This One Trade Changed 400 Years of History in Just Four Hours

This One Trade Changed 400 Years of History in Just Four Hours by Justin Spittler – Casey Research

Justin’s note: Today, we’re handing the Dispatch over to our good friend Teeka Tiwari—former fund manager and the youngest VP ever at Shearson Lehman.

By Teeka Tiwari, editor, The Palm Beach Letter

On a cold and rainy day in October of 1971, Ray Tomlinson sent the first ever email.

At the time, he didn’t think much of it. Nobody told him to do it… He just thought it was neat.

Tomlinson was a programmer working on a secret government project called ARPANET… a network of computers that could “talk” to one another.

It took two years before people realized just how powerful Tomlinson’s invention was. By then, email had gone from virtually nothing to 75% of all ARPANET traffic.

Today, 2.5 million emails per second are sent on ARPANET’s successor – the internet.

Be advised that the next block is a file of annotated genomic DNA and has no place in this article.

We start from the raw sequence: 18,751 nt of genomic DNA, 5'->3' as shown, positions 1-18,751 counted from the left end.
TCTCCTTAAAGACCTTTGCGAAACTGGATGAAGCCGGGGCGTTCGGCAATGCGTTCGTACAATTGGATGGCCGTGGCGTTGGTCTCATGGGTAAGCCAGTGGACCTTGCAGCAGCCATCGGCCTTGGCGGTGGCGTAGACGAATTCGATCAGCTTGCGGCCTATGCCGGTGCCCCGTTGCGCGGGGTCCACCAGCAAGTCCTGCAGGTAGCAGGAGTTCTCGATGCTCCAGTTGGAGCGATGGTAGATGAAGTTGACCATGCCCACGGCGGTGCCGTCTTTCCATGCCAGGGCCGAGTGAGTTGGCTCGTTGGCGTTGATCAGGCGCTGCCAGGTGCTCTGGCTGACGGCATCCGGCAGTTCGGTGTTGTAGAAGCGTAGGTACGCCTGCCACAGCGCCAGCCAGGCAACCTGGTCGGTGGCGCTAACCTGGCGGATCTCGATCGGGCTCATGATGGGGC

More than four decades after Tomlinson’s invention, email is still the single most used application on the internet. It was crucial to the growth of the web.

In the early days of the internet, email was the primary draw for users. There was no YouTube, Google, or iTunes Store.

Email birthed some of the earliest internet success stories… Pioneering online service providers like Prodigy, CompuServe, and America Online were all built on providing convenient email access.

Email has been called a disruptive technology… Its use is so widespread that it’s putting the U.S. Postal Service out of business… Email has contributed to a 35% drop in first-class mail over the past decade.

Early investors in email support technology got rich, turning tiny investments into millions and millions of dollars today.

It’s easy for us to dream of what it would have been like to make that sort of fortune from an investment. If we had the right information back in the 1980s and 1990s, would we have invested? Would we have committed those dollars?

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